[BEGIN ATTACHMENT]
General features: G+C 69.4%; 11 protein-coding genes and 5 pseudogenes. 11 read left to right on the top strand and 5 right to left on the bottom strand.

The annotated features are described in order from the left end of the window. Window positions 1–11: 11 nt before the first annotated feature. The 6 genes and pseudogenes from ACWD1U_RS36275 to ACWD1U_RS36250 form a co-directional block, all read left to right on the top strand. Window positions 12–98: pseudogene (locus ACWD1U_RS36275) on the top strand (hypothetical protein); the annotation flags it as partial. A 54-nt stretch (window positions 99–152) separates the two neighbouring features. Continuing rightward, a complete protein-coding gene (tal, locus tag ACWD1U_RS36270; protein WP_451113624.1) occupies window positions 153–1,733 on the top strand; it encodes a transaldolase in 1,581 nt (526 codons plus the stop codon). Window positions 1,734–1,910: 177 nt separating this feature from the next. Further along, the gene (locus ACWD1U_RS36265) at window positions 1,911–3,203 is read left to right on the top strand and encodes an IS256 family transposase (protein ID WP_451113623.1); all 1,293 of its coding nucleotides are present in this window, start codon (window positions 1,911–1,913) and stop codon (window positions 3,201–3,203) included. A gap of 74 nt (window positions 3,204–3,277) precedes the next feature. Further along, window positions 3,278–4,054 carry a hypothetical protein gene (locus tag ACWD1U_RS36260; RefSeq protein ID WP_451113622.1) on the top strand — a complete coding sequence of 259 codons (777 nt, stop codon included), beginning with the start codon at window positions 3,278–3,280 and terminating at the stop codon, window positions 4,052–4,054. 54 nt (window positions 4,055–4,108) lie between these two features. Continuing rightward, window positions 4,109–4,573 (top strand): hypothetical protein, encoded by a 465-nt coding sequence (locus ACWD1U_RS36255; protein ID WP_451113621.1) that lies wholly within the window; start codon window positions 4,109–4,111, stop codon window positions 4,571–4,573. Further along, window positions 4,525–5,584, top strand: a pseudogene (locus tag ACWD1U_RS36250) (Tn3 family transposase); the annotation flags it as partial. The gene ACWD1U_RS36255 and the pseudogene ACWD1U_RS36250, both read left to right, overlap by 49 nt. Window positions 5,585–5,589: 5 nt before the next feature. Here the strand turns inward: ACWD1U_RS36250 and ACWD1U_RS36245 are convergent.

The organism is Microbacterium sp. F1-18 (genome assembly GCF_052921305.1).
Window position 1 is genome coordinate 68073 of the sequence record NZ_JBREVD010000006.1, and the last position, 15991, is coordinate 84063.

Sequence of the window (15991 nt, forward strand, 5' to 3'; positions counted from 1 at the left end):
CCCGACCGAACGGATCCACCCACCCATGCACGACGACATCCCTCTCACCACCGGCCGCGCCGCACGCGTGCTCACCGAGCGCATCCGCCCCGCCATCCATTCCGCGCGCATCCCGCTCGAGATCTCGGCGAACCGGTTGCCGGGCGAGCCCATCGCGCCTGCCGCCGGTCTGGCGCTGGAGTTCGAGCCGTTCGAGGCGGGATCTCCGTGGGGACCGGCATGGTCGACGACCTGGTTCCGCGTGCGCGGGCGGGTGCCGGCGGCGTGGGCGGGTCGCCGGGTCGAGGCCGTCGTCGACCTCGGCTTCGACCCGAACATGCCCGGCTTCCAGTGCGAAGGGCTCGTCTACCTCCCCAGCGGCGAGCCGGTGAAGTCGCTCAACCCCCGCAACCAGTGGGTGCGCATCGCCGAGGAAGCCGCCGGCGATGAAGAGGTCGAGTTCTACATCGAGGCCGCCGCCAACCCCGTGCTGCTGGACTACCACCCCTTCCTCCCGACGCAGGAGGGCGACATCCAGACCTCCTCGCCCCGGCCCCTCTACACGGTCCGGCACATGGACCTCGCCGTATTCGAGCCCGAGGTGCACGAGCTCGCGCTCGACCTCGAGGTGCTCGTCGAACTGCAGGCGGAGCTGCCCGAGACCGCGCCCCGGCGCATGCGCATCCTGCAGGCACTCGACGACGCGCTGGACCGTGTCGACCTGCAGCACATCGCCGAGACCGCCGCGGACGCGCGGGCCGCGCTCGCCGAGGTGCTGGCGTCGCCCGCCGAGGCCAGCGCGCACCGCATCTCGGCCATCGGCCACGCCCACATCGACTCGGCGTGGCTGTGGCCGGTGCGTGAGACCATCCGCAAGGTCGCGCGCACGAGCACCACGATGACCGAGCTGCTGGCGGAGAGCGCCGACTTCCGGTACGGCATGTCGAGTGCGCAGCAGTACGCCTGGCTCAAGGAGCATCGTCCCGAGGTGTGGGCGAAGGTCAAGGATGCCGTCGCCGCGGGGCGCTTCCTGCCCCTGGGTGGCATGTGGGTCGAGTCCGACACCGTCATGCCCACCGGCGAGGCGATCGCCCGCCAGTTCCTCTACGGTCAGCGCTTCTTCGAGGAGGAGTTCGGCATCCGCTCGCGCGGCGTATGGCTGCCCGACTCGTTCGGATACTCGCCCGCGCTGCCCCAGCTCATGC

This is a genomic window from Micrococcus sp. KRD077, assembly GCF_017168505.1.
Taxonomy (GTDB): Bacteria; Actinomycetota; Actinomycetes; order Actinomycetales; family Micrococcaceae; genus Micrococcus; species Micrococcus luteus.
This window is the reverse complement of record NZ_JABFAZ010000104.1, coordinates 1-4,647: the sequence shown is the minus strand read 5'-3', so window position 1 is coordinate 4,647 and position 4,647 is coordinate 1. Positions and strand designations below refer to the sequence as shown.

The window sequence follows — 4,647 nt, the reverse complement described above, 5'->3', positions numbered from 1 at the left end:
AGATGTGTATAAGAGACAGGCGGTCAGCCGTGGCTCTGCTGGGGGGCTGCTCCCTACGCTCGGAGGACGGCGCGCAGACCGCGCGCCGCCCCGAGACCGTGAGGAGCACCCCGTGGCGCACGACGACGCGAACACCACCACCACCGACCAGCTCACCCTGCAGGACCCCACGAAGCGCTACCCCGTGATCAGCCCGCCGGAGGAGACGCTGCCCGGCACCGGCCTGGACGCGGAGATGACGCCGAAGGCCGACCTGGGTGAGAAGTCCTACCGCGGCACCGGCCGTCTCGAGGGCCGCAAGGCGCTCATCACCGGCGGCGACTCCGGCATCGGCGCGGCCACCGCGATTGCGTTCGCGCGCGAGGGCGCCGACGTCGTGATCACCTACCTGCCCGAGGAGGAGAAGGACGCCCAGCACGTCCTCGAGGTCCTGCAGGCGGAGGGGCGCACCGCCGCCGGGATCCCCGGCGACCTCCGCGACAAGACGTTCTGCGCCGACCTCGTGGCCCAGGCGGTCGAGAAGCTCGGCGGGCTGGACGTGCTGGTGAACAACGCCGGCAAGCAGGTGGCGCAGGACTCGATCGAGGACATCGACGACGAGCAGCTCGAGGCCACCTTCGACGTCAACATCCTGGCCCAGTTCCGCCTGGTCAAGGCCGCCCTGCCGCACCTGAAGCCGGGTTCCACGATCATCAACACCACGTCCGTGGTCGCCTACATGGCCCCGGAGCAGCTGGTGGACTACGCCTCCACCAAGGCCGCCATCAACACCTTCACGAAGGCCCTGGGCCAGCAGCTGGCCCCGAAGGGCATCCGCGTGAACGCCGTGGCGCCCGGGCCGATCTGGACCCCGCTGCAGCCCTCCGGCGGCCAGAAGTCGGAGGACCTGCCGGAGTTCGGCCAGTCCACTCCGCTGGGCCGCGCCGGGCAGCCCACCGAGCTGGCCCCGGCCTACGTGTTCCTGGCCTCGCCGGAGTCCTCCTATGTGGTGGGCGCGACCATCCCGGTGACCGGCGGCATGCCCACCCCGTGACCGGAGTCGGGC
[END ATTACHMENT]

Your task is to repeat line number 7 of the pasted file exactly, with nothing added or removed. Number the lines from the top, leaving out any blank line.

This is a genomic window from Micrococcus sp. KRD077, assembly GCF_017168505.1.